In FIGS. 2-4, there is shown the multi-configuration electronic device in a partially closed position 200, partially open position 300, and fully closed position 400, respectively. Together with FIG. 1, these illustrations show a sequence of closing the device. In FIG. 1, the display is visible to the user and appears on an inside portion of the first body portion. As the first body portion is rotated towards the second body portion, and when the user is closing the device, the display module rotates, as illustrated in FIGS. 2-3 until the device is closed, whereupon the display is now visible to the user on the outside of the first body portion. As shown in these figures, the display module rotates about a horizontal axis with respect to the device, and it rotates automatically so that it can be seen in either the open or closed position. When the device is closed, the viewing surface 109 is aligned with an outside surface 112 of the first portion 104 of the device.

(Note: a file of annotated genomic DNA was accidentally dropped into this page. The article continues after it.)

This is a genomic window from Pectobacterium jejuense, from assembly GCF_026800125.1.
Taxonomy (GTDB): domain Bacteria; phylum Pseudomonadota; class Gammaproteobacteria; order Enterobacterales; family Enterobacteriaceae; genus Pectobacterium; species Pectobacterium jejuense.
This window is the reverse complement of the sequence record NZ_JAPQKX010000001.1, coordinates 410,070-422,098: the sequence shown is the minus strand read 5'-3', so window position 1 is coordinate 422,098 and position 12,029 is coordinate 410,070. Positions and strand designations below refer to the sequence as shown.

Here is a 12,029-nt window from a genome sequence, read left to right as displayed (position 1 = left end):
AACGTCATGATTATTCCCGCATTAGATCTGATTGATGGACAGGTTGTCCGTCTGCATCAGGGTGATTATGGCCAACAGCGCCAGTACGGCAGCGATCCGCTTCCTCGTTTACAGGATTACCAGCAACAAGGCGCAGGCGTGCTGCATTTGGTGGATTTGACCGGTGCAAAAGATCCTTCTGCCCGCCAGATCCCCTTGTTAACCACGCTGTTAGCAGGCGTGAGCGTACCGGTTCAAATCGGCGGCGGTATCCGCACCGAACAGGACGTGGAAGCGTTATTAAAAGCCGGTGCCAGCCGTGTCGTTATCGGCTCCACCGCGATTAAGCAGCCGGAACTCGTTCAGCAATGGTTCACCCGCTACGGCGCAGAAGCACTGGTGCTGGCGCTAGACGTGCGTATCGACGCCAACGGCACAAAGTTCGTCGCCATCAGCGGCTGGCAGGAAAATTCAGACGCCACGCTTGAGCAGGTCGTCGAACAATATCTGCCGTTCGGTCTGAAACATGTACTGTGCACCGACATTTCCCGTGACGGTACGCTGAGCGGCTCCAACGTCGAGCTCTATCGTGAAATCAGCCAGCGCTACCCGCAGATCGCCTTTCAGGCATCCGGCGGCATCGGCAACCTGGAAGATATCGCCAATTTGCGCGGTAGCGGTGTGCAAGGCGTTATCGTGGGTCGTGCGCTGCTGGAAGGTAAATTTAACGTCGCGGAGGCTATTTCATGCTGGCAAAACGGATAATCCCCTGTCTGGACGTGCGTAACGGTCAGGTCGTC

Referring now to FIG. 5, there is shown an assembly view 500 of a rotatable display module 108 for a multi-configuration electronic device, in accordance with one aspect of the invention. The display module is shown seated in the first body portion 104. The display module includes a display element, such as a liquid crystal display, for example. The display element displays information according to electric signals provided to it from a driver circuit, as is known in the art. The display module is supported by a pair of axial bosses 502 which define the axis about which the display module rotates. In FIG. 6 the display module 108 is shown by itself (600). To provide the electric signals to the display, a flexible circuit board 602 is connected to the display through one of the axial bosses 502. If FIG. 7 an isometric detail view 700 of the display shows the flexible circuit board 602 wrapping around the axial boss 502. A portion of the flexible circuit board passes into the axial boss and to the display element to provide power and information signals to the display element. The flexible circuit board connects the display element to a driver circuit, which is preferably located in the second body portion, as is common in the art.